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Bush moves to increase federal spending on education

"We must get it right to make sure no child is left behind," Bush said  

TOWNSEND, Tennessee (CNN) -- President Bush's 2002 budget will include an additional $1.6 billion in federal support for elementary and secondary education programs, he said Wednesday.

The money will be part of an 11.5 percent increase in overall federal education spending, the largest proposed increase for any Cabinet agency. Bush will ask Congress to increase the allotment for elementary and secondary education from $18.2 billion in 2001 to $19.8 billion in 2002.

The funding "will allow districts to access money for K-through-2 diagnostic testing, for curriculum development, for teacher training," Bush said during an appearance at the elementary school in Townsend, just outside Smoky Mountain National Park southeast of Knoxville.

U.S. President George W. Bush talks about his reading initiative proposal

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"We've got an aggressive program for public education," he said. "It's a program, though, that has a deep faith in the ability of local folks to make sure that children are educated."

He repeated previously announced plans to give local school districts more flexibility in spending federal money. "The old adage 'one size does not fit all' -- in public education that is very true," he said.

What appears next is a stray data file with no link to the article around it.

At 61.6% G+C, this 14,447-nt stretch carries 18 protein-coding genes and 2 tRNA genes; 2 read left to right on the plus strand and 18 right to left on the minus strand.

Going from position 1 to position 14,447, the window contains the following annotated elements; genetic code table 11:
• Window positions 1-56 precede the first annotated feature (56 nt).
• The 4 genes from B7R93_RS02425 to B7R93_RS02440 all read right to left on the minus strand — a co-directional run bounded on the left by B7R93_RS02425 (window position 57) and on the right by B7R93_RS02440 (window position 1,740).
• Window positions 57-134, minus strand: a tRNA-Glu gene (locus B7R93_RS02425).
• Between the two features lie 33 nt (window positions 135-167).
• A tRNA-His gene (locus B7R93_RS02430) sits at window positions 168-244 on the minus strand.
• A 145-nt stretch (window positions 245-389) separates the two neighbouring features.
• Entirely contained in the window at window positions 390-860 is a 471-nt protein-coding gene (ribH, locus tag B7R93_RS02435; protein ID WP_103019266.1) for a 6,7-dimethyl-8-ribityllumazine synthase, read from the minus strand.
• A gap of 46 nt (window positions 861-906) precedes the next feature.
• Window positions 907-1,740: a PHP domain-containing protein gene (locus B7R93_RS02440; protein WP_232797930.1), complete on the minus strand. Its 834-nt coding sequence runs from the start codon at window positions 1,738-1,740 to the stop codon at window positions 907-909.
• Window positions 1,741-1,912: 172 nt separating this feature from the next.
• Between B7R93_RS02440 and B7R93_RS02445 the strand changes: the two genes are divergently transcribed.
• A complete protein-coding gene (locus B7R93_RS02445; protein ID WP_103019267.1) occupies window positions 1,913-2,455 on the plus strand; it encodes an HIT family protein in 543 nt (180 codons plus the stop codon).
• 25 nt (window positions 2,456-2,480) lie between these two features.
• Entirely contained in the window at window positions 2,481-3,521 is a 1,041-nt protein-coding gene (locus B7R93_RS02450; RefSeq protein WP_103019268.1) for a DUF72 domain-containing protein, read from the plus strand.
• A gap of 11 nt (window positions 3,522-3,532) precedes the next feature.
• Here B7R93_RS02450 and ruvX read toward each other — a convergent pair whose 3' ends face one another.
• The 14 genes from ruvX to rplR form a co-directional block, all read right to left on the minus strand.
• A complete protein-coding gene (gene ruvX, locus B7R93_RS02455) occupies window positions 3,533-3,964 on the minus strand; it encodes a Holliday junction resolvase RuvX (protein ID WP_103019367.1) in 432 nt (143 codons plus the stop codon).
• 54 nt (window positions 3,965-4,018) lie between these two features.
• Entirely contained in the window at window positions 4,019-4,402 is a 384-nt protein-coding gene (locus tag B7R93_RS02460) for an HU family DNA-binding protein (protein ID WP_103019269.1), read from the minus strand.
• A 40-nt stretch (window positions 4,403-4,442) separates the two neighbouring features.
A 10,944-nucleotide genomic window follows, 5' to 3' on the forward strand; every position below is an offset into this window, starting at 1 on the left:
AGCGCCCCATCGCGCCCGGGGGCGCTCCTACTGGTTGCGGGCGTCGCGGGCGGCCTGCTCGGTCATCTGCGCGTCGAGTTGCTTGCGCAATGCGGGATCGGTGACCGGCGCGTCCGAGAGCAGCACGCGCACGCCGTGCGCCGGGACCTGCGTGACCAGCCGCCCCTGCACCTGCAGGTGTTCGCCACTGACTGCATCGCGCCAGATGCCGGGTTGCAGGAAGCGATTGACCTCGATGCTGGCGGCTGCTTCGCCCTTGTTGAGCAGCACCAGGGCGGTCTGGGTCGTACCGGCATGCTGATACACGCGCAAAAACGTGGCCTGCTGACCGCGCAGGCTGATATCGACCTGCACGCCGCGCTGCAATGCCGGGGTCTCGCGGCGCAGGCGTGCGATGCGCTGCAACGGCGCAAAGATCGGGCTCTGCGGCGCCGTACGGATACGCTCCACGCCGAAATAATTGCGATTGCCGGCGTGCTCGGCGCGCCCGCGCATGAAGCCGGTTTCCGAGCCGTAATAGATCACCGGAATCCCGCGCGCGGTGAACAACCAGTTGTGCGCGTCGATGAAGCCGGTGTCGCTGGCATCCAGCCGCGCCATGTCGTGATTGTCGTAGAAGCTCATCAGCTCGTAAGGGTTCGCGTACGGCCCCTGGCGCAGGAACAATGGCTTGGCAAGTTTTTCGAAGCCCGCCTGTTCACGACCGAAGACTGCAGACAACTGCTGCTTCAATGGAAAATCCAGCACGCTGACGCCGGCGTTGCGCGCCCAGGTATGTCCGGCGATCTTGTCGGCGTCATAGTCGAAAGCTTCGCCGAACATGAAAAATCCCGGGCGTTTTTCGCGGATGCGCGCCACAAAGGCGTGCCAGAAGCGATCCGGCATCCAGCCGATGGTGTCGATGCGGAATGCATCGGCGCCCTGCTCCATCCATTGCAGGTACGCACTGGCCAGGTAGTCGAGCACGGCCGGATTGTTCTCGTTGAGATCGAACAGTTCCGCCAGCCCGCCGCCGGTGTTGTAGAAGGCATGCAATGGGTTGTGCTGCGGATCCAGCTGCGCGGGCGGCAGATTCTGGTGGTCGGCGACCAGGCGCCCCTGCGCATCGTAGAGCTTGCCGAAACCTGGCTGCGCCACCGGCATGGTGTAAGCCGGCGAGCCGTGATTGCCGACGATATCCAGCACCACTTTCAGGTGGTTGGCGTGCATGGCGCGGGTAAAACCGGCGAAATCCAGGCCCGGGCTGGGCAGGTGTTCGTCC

If enacted, Bush's plan would increase overall Education Department spending from $39.9 billion in 2001 to $44.5 billion in 2002.

To assure that districts are using the money well, the president advocates math and reading testing for all students in grades three through eight. Wednesday, he defended that proposal against critics.

"People should welcome accountability," Bush said. "It's a way to diagnose and to solve problems. It's a way to say that every single child matters in America."

The administration hopes the increase in education spending will mollify Democrats and help win concessions from them on Bush's testing proposal, as well as on plans to provide either vouchers to students trapped in schools that fail to meet new federal standards or tax-law changes that would allow parents to set aside money on a tax-free basis for education expenses, including private school tuition.

Both of those points are strongly supported by conservative Republicans.

White House officials concede the education proposals will be among the toughest legislative battles, and one that conservative Republicans will use to measure Bush's commitment to conservative policies.

Bush also repeated proposals he made Tuesday in stops in Ohio and Missouri, including one to triple reading spending to $900 million in 2002 from $300 million in 2001.

CNN White House Correspondent Major Garrett contributed to this report

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